Tandoor murder case: Can a person be allowed to be kept in jail indefinitely for murder, asks Delhi HC

The court raised the query while hearing a plea by former youth Congress leader Sushil Kumar Sharma, serving life term in the 1995 murder of his wife Naina Sahni.

Published: 18th December 2018 06:19 PM  |   Last Updated: 18th December 2018 06:19 PM   |  A+A-

Delhi High Court

Delhi High Court (File | PTI)


NEW DELHI: The Delhi High Court Tuesday asked whether a person could be allowed to be kept in jail indefinitely for the offence of murder even if he has already served the sentence.

The court raised the query while hearing a plea by former youth Congress leader Sushil Kumar Sharma, serving life term in the 1995 murder of his wife Naina Sahni, seeking release after having undergone 29 years of incarceration.

A bench of Justices Siddharth Mridul and Sangita Dhingra Sehgal said it was concerned with the human rights of the prisoner and termed the issue as "very serious".

"He is incarcerated for over 25 years including remission. Murder itself is brutal. He has already served the sentence. Does it not infringe upon his human rights, which are inalienable rights.

"The Sentence Review Board (SRB) cannot say no no this murder was brutal, so we will not release him," the bench said.

Referring to a report filed by SRB, the bench noted that the possibility of Sharma committing a similar offence again has been ruled and the authorities do not see him as a menace to society.

"Then why should we keep him in jail indefinitely?," it asked.

The court had earlier issued notice to the Delhi government and sought its stand on Sharma's habeas corpus plea seeking release from custody on the grounds that he has been jailed for 29 years, including the period of remission, and his continued incarceration was illegal.

The bench further said that "if we allow the executive to keep a person in jail indefinitely, where do we draw the line. Then nobody will be released ever for committing a murder".

Sharma, who is in prison since 1995, has contended that he has already undergone the maximum prescribed sentence as mandated under the SRB guidelines.

Advocate Amit Sahni, appearing for Sharma, said the guidelines on premature release state that life convicts sentenced for a single offence are to be released after completion of 20 years of incarceration and those who had committed heinous crimes are to be granted the relief after 25 years.

Delhi government standing counsel (criminal) Rahul Mehra said the LG, who is the competent authority to decide the pre-mature release of convicts, had accepted the SRB recommendations not to release Sharma and all records were put before him.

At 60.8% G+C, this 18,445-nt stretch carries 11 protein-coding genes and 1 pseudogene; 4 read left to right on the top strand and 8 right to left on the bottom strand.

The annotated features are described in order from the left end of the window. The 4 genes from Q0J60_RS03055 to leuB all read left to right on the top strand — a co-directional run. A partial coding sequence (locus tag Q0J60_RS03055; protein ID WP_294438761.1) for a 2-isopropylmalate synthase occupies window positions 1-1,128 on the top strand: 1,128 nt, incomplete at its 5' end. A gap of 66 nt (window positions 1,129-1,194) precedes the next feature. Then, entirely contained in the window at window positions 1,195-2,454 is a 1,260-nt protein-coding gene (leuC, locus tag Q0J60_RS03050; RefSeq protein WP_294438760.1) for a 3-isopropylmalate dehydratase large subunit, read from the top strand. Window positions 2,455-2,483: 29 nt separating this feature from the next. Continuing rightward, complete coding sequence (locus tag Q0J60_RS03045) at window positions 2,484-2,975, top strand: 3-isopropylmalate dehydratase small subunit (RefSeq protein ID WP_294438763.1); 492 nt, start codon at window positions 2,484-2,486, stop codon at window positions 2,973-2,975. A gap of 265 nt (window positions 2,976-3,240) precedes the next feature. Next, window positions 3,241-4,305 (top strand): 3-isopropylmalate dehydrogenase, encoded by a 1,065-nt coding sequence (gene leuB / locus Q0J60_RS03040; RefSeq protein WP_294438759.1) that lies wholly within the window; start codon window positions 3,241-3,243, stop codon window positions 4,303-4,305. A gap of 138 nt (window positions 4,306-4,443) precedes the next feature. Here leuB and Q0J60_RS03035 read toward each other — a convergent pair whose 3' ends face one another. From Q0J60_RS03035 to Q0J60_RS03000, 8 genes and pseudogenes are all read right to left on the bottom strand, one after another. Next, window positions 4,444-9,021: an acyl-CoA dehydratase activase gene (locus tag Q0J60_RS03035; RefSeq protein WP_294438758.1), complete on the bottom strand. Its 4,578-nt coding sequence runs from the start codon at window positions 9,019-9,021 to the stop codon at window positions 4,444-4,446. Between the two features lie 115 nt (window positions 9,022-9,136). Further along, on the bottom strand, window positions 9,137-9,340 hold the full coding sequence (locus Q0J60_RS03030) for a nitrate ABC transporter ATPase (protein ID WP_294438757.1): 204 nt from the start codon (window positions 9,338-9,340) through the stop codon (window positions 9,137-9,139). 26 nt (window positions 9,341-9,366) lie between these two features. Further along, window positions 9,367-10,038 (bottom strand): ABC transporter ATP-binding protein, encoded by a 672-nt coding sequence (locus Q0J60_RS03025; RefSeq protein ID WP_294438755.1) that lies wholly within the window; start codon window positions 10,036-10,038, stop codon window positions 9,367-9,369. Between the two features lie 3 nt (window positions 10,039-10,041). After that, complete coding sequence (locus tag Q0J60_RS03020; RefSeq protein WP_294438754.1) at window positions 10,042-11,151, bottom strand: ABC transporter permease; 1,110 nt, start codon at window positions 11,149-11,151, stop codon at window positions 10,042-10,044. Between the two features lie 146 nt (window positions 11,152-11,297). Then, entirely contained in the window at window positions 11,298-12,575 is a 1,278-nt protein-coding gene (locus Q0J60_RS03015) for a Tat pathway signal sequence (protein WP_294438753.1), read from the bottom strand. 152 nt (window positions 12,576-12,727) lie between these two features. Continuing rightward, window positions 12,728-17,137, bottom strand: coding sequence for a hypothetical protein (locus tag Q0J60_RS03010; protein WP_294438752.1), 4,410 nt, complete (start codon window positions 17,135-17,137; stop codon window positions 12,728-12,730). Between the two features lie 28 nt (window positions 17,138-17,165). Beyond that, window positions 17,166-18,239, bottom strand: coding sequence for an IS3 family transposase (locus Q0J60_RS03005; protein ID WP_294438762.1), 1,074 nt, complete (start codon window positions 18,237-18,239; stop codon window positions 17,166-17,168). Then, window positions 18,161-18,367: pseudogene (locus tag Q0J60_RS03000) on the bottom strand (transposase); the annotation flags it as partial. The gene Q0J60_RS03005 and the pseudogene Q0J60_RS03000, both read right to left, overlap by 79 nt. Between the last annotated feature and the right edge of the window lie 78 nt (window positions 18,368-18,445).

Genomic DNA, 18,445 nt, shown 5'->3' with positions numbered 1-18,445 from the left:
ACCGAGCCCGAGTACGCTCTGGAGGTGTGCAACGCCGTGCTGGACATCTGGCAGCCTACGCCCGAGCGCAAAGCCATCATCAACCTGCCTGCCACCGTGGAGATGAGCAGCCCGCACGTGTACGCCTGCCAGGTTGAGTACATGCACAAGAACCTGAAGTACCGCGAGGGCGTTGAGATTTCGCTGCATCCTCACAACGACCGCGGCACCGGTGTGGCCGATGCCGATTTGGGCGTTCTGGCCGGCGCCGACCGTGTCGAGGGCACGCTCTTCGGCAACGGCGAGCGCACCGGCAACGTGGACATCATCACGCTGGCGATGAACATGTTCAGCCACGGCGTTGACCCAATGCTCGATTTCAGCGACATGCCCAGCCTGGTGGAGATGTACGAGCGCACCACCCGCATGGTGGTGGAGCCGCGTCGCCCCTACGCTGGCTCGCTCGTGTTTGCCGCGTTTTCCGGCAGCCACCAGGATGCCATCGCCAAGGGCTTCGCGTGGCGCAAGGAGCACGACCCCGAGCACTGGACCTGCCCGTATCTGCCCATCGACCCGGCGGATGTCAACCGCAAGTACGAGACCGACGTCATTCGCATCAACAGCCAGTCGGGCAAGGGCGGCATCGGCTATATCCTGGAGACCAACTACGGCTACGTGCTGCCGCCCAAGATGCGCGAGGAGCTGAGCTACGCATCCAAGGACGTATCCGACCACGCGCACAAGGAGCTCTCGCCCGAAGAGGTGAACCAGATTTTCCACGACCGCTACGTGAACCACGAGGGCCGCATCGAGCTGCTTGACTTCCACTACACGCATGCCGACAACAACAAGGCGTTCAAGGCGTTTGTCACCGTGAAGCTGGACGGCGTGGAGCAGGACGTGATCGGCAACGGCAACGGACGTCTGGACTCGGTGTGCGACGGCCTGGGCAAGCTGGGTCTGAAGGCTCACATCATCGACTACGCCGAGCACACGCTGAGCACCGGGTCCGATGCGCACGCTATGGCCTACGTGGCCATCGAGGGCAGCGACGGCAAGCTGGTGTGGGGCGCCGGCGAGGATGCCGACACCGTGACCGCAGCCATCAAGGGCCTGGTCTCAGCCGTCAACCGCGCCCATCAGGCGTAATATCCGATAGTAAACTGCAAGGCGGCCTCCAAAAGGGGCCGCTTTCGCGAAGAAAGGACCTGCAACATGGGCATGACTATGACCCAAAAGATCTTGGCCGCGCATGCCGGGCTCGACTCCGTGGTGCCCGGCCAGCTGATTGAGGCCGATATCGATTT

The Secretary of Law and Justice department, who was earlier asked to appear in the court, said the guidelines on premature release were not binding on them and there was discrimination done with Sharma.

The court, which listed the matter for further arguments tomorrow, directed the state to also produce the original records on Sharma's application to the SRB for premature release and the reasons for rejecting it.

The petition has said that even though Sharma's case falls in the first category, he has also undergone 29 years of incarceration, with remission, and 23 years and six months, without remission.

Now 56, Sharma had shot dead his wife in 1995 objecting to her alleged relationship with a male friend.

He had then chopped her body into pieces and attempted to burn it in a restaurant oven.

Known as the tandoor (oven) murder case, it is one of the landmark cases in India in which DNA evidence and a second autopsy were used to establish the guilt of the accused.

In his plea, Sharma has contended that his conduct in prison and while out on parole has been "exemplary" and he has never misused his liberty.

Apart from that, he has also argued that even the Supreme Court, while commuting his death sentence to life imprisonment, had held that he was not a confirmed criminal and there was no evidence to indicate that he was likely to revert to such crimes in future.

Another ground on which he has sought release from custody is that both his parents are over 80 years old and suffering from various ailments and there is no one to look after them.

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